Staff Sgt. James Cawley came home Sunday. The body of the first Utahn to die in Operation Iraqi Freedom was met at Salt Lake City International Airport by more than 50 extended family members, some coming from as far away as Tokyo.
    The family gathered in the international terminal to privately greet Cawley's body before four Marines and four Salt Lake City police officers draped the casket with an American flag and carried it through the light snow to a waiting hearse at about 9 p.m.
    Cawley's wife Miyuki and his two children, Cecil, 8, and Keiko, 6, were followed by a line of grieving relatives. A motorcade brought the body to a Roy mortuary.
    Cawley, 41, of Layton, died March 29 after being hit by a coalition Humvee during a firefight outside Nasiriyah, 200 miles southeast of Baghdad. He was a Utah Marine reservist in F Company, 2nd Battalion, 23rd Marines and also a Salt Lake City detective in the gang unit and SWAT team.
    "He had no hesitation about going to do his duty," said officer Mark Schuman, Cawley's partner. "I feel very privileged to help honor a great man."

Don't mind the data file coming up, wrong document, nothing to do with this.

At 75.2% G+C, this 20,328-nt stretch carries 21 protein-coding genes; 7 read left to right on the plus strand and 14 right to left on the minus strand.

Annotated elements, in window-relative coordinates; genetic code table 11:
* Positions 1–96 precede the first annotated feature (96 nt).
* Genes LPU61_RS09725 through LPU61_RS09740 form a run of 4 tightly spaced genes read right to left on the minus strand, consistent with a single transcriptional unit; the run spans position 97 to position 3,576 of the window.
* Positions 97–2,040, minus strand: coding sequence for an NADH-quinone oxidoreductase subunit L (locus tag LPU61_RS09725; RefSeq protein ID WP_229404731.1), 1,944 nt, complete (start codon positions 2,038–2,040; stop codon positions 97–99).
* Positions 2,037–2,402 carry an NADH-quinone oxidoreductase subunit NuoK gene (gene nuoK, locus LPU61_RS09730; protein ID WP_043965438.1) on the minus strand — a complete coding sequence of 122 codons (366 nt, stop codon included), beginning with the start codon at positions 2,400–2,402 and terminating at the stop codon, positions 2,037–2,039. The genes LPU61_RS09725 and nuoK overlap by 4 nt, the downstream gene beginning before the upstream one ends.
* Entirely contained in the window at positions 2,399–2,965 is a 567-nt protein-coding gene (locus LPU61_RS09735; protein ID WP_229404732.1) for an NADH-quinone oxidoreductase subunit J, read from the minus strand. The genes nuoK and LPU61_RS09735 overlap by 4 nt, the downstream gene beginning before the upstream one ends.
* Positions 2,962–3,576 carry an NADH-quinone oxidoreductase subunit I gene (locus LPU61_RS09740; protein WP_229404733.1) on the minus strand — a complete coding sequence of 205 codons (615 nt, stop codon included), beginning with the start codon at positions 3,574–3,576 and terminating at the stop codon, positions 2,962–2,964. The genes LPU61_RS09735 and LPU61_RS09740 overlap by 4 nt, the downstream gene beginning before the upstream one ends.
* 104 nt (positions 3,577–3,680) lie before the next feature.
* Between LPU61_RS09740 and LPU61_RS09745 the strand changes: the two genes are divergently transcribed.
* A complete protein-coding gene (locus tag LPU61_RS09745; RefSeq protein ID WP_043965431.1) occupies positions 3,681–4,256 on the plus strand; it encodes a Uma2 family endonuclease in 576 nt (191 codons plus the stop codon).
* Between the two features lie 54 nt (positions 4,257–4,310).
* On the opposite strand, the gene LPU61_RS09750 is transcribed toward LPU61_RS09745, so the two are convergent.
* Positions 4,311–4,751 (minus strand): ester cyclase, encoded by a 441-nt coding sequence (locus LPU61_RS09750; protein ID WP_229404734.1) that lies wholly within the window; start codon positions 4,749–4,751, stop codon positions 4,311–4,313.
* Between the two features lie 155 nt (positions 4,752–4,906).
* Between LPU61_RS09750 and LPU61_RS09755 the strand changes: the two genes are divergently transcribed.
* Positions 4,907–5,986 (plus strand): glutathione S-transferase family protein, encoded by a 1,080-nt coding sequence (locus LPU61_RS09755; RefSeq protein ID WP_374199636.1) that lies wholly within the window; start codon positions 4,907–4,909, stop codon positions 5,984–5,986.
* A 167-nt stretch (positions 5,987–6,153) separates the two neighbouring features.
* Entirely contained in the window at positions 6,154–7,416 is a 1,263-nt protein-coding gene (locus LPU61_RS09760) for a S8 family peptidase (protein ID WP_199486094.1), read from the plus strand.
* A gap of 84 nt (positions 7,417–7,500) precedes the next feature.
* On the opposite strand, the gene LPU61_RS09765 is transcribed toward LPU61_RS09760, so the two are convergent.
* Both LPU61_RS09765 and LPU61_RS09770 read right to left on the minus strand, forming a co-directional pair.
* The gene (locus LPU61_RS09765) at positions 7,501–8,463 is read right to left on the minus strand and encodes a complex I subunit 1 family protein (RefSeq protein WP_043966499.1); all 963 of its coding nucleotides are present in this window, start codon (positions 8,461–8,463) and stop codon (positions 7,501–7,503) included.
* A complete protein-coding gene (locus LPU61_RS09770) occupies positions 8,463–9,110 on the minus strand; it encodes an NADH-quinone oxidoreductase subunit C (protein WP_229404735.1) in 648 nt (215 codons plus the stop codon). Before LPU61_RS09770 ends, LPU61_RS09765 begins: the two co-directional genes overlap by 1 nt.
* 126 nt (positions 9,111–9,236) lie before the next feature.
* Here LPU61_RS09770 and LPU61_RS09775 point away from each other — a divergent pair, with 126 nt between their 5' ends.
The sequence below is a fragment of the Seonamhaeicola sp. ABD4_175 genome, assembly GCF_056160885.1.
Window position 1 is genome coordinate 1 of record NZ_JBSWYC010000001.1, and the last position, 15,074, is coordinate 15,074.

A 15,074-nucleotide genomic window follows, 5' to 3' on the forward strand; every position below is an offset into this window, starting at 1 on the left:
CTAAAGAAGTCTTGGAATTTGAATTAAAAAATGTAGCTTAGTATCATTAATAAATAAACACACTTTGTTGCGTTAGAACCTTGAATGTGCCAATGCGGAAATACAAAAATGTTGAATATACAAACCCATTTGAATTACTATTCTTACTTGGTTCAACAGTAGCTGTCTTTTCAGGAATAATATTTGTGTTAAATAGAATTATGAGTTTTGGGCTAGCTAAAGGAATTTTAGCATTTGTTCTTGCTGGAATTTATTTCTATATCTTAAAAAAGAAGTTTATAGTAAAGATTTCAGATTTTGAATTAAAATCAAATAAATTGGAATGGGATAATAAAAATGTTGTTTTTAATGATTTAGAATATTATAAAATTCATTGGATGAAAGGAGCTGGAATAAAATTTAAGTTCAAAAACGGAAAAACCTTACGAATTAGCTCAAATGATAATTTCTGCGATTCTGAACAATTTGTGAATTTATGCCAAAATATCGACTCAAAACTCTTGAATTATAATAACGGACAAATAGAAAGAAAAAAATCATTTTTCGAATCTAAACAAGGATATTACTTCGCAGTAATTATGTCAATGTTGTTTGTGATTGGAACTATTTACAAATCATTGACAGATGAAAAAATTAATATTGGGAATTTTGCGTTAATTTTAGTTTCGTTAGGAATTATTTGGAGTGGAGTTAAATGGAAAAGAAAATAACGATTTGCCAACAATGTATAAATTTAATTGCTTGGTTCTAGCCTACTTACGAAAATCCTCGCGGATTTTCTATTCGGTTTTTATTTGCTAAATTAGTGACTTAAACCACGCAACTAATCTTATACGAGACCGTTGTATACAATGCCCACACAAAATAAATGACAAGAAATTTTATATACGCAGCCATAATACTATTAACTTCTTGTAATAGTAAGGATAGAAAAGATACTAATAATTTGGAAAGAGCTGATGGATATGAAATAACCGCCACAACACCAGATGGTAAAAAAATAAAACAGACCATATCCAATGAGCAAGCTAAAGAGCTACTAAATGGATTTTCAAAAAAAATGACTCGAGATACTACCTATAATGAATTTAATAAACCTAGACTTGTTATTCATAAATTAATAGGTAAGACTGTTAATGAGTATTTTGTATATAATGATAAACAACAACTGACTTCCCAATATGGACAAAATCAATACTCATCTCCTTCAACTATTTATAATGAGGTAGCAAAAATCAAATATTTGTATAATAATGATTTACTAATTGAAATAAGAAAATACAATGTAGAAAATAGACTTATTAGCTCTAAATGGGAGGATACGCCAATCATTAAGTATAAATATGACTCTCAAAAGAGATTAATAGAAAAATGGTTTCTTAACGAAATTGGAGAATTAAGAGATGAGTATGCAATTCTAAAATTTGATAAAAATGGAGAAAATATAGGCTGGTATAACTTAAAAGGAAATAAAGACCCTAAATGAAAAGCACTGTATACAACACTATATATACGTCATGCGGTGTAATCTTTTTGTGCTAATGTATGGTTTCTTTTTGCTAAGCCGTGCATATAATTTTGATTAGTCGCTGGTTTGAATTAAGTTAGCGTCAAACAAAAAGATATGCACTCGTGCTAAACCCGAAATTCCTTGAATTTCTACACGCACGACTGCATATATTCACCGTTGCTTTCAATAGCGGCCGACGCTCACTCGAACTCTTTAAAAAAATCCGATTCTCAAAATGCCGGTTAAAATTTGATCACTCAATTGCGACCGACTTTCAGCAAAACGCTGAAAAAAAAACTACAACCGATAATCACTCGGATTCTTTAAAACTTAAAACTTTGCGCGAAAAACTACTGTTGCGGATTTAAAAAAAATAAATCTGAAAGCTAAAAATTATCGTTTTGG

Cawley spent 12 years in the Marine Corps before becoming a reservist. He met Miyuki while stationed in Okinawa and spoke fluent Japanese, learned on a mission for The Church of Jesus Christ of Latter-day Saints. Family members recall his affinity for movies, athletic ability, strong sense of humor and keen intellect.
    "He especially loved his children, we hope they will be taken care of," said Julie Cawley Hanson, Cawley's sister.
    The family says military death benefits are "woefully inadequate." Donations to a Cawley Children Memorial Fund can be made at any America First Credit Union branch.
    The funeral will be held Thursday at noon at the LDS Bountiful Regional Center, 835 N. 400 East in North Salt Lake. Cawley will be buried with full police and military honors.